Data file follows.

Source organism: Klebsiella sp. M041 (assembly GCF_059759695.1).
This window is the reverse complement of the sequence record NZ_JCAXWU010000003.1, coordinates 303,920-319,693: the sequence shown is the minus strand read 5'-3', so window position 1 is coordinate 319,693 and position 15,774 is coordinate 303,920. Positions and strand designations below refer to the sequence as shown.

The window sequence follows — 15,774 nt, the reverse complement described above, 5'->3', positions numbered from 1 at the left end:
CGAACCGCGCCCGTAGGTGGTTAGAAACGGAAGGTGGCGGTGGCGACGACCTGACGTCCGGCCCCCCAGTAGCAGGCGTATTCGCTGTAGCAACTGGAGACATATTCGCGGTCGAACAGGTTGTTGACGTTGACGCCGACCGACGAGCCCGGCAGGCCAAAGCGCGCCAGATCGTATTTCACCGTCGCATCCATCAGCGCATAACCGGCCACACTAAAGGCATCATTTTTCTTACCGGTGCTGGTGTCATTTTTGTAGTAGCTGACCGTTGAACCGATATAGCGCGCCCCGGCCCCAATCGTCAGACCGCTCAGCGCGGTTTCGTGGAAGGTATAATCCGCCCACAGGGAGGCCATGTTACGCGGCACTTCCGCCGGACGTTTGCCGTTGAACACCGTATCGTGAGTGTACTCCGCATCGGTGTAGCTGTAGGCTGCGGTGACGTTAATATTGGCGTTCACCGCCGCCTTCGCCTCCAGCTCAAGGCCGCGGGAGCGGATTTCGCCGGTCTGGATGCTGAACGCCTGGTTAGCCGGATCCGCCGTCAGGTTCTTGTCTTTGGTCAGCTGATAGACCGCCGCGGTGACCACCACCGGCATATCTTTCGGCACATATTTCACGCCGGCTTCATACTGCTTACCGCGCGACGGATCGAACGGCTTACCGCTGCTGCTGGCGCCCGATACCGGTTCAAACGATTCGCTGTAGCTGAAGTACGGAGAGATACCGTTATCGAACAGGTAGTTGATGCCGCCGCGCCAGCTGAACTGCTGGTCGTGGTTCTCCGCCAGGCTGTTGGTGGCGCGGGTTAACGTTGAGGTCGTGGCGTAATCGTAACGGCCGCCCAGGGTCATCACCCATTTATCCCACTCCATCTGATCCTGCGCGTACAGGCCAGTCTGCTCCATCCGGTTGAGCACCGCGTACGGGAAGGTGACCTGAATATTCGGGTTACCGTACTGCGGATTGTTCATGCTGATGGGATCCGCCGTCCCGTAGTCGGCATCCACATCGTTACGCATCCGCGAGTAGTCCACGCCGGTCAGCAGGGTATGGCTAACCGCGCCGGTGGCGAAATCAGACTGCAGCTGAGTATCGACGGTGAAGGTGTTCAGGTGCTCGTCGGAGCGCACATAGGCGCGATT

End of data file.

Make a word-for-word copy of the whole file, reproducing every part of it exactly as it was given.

Source organism: Klebsiella sp. M041 (assembly GCF_059759695.1).
This window is the reverse complement of the sequence record NZ_JCAXWU010000003.1, coordinates 303,920-319,693: the sequence shown is the minus strand read 5'-3', so window position 1 is coordinate 319,693 and position 15,774 is coordinate 303,920. Positions and strand designations below refer to the sequence as shown.

The window sequence follows — 15,774 nt, the reverse complement described above, 5'->3', positions numbered from 1 at the left end:
CGAACCGCGCCCGTAGGTGGTTAGAAACGGAAGGTGGCGGTGGCGACGACCTGACGTCCGGCCCCCCAGTAGCAGGCGTATTCGCTGTAGCAACTGGAGACATATTCGCGGTCGAACAGGTTGTTGACGTTGACGCCGACCGACGAGCCCGGCAGGCCAAAGCGCGCCAGATCGTATTTCACCGTCGCATCCATCAGCGCATAACCGGCCACACTAAAGGCATCATTTTTCTTACCGGTGCTGGTGTCATTTTTGTAGTAGCTGACCGTTGAACCGATATAGCGCGCCCCGGCCCCAATCGTCAGACCGCTCAGCGCGGTTTCGTGGAAGGTATAATCCGCCCACAGGGAGGCCATGTTACGCGGCACTTCCGCCGGACGTTTGCCGTTGAACACCGTATCGTGAGTGTACTCCGCATCGGTGTAGCTGTAGGCTGCGGTGACGTTAATATTGGCGTTCACCGCCGCCTTCGCCTCCAGCTCAAGGCCGCGGGAGCGGATTTCGCCGGTCTGGATGCTGAACGCCTGGTTAGCCGGATCCGCCGTCAGGTTCTTGTCTTTGGTCAGCTGATAGACCGCCGCGGTGACCACCACCGGCATATCTTTCGGCACATATTTCACGCCGGCTTCATACTGCTTACCGCGCGACGGATCGAACGGCTTACCGCTGCTGCTGGCGCCCGATACCGGTTCAAACGATTCGCTGTAGCTGAAGTACGGAGAGATACCGTTATCGAACAGGTAGTTGATGCCGCCGCGCCAGCTGAACTGCTGGTCGTGGTTCTCCGCCAGGCTGTTGGTGGCGCGGGTTAACGTTGAGGTCGTGGCGTAATCGTAACGGCCGCCCAGGGTCATCACCCATTTATCCCACTCCATCTGATCCTGCGCGTACAGGCCAGTCTGCTCCATCCGGTTGAGCACCGCGTACGGGAAGGTGACCTGAATATTCGGGTTACCGTACTGCGGATTGTTCATGCTGATGGGATCCGCCGTCCCGTAGTCGGCATCCACATCGTTACGCATCCGCGAGTAGTCCACGCCGGTCAGCAGGGTATGGCTAACCGCGCCGGTGGCGAAATCAGACTGCAGCTGAGTATCGACGGTGAAGGTGTTCAGGTGCTCGTCGGAGCGCACATAGGCGCGATT